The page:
Disabled patriot: ‘I wish I could do more’
By Denise Crosby firstname.lastname@example.org December 5, 2013 4:26PM
Updated: January 7, 2014 6:11AM
When Staff Sgt. Steven Schroeder walked into Prairie Shop Quilts in Batavia earlier this week, it was quickly apparent he was among fans.
More than two dozen seamstresses gathered around him with smiles on their faces as Rita Pennington, Illinois coordinator for Quilts of Valor Foundation, wrapped a beautiful red, white and blue checked quilt around the sergeant’s uniformed shoulders.
These members of the foundation’s Land of Lincoln chapter applauded. They thanked the 28-year-old Aurora man for his service to country. Some asked questions: about his rank, his specialty. One woman, Priscilla Miller, even recognized him from her veteran father’s recent funeral, where Schroeder, who came home from a second tour in Afghanistan in September but remains in the Army Reserves, had served in the honor guard.
Sitting quietly in the back of this quilt shop was the only man among all these females. His name is Eddie Burkel. And after listening to the quilt presentation, this lone male went quickly back to work, ironing the cloth patches recently stitched together by the ladies in the room.
This Land of Lincoln QOV chapter, which meets at Bonita Deering’s shop off Randall Road, has been around for about half as long as the decade-old Quilts of Valor Foundation. It started with four volunteers who met once a month, and now has at least two dozen regulars.
Burkel is remarkable, not because he is the only man among them, but because he is a man who has no hands. Nor does he have elbows. Despite this congenital condition, he makes the monthly drive from his home in Bolingbrook to Batavia, where he leans over a sewing board for at least four hours, using his arm stubs to hold the steaming iron that presses the cloth pieces into flat, crisp squares.
“I wish I could do more,” says the 44-year-old man, a Bears hat sitting atop his head. “I wish they allowed people with disabilities to join the military …. To do clerical work or something. But I understand why they don’t.”
So he is content to “do the little I can” at these monthly gatherings.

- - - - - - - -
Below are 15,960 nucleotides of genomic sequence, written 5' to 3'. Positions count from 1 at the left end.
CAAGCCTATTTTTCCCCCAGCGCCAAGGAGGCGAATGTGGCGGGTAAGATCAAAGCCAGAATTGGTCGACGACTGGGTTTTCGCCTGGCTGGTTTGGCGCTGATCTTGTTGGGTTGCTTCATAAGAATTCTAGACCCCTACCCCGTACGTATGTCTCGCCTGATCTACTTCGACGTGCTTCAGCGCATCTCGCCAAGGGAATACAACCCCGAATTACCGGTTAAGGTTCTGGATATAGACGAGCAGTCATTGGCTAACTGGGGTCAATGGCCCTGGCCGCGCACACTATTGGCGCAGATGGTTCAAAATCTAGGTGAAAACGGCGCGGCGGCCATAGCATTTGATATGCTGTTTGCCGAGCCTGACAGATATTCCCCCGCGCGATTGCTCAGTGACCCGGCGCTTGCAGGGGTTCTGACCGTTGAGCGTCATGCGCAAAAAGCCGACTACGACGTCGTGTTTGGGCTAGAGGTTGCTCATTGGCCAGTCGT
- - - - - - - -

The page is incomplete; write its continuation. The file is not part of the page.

It is tedious work, noted Pennington, because Burkel has to place the stumps of his arms that much closer to the iron to get the job done. Some days he works so hard he is drenched in sweat. Yet Burkel participates with an eagerness that makes Pennington’s job as state coordinator of the growing foundation that much more special.
This chapter that creates and distributes more than 300 quilts a year has recently expanded to include a group in the Rockford area, and another in central Illinois. And requests for quilts continue to increase as word gets out the QOV will make a quilt for every veteran who served in a war, including those who were in Iraq and Afghanistan.
“It is important we get that information out there,” insisted Pennington, who works with Navy personnel from Great Lakes Naval Base, Hines VA Hospital, thewoundedsolider.com and welcomeyouhome.org. If you know of a deserving recipient, all you have to do is email her at rita.pennington@QOVF.org.
It’s easy to see why this project has become so popular. There is something warm and comforting about the beautiful keepsakes, especially when you consider the time and talent that goes into those thousands of stitches. These volunteers have seen that appreciation over and over again when these quilts are placed around the shoulders of those who served.
“There are so many hurting veterans out there,” said Pennington, who had a car trunk filled with quilts for distribution when the Moving Wall was in Aurora a month ago.
As Schroeder, who admits he’s struggling with PTSD after his tours in Afghanistan, made his way around the room, personally thanking the volunteers, he finally reached Burkel. The two men spent some time talking football … Bears football, to be exact, with Schroeder even pulling out his phone to show a photo of him taken during a ceremony at Soldier Field.
At one point in his life, Burkel said, his mother revealed her concern about how she’d take care of him as she grew older. Instead, he returned to Illinois after living out of state in the mid-1990s to help provide care for her.
“This is the way I was born,” he shrugged. “I knew I had two choices in life, let others take care of me or learn to take care of myself. It was an easy choice.”
It’s no wonder there is mutual respect in the men’s eyes when they say their goodbyes.
Both sergeant and volunteer know life is full of struggles.
It is also filled with people who remind us how incredible the human spirit really is.